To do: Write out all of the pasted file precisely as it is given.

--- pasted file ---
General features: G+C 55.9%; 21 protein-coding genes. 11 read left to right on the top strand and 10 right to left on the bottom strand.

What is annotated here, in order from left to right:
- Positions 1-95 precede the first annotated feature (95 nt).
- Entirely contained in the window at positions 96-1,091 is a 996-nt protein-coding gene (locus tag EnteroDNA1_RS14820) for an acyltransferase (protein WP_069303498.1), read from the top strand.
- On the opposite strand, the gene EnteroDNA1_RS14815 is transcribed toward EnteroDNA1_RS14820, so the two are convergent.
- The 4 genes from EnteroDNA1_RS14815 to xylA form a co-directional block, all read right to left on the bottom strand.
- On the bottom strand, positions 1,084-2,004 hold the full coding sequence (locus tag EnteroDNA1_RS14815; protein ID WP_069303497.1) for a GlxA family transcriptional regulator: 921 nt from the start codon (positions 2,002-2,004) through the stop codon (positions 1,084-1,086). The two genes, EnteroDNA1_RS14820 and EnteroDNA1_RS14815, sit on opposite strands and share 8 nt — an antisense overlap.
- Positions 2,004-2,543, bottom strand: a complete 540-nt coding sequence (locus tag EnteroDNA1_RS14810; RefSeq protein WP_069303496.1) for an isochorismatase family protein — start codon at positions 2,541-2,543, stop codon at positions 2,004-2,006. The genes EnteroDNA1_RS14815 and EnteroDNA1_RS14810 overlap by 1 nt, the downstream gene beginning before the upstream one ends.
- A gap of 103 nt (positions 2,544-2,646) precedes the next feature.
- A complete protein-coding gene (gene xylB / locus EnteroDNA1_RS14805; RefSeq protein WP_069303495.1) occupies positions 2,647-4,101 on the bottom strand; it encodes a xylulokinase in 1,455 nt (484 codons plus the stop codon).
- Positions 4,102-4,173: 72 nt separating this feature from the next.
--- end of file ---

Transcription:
General features: G+C 55.9%; 21 protein-coding genes. 11 read left to right on the top strand and 10 right to left on the bottom strand.

What is annotated here, in order from left to right:
- Positions 1-95 precede the first annotated feature (95 nt).
- Entirely contained in the window at positions 96-1,091 is a 996-nt protein-coding gene (locus tag EnteroDNA1_RS14820) for an acyltransferase (protein WP_069303498.1), read from the top strand.
- On the opposite strand, the gene EnteroDNA1_RS14815 is transcribed toward EnteroDNA1_RS14820, so the two are convergent.
- The 4 genes from EnteroDNA1_RS14815 to xylA form a co-directional block, all read right to left on the bottom strand.
- On the bottom strand, positions 1,084-2,004 hold the full coding sequence (locus tag EnteroDNA1_RS14815; protein ID WP_069303497.1) for a GlxA family transcriptional regulator: 921 nt from the start codon (positions 2,002-2,004) through the stop codon (positions 1,084-1,086). The two genes, EnteroDNA1_RS14820 and EnteroDNA1_RS14815, sit on opposite strands and share 8 nt — an antisense overlap.
- Positions 2,004-2,543, bottom strand: a complete 540-nt coding sequence (locus tag EnteroDNA1_RS14810; RefSeq protein WP_069303496.1) for an isochorismatase family protein — start codon at positions 2,541-2,543, stop codon at positions 2,004-2,006. The genes EnteroDNA1_RS14815 and EnteroDNA1_RS14810 overlap by 1 nt, the downstream gene beginning before the upstream one ends.
- A gap of 103 nt (positions 2,544-2,646) precedes the next feature.
- A complete protein-coding gene (gene xylB / locus EnteroDNA1_RS14805; RefSeq protein WP_069303495.1) occupies positions 2,647-4,101 on the bottom strand; it encodes a xylulokinase in 1,455 nt (484 codons plus the stop codon).
- Positions 4,102-4,173: 72 nt separating this feature from the next.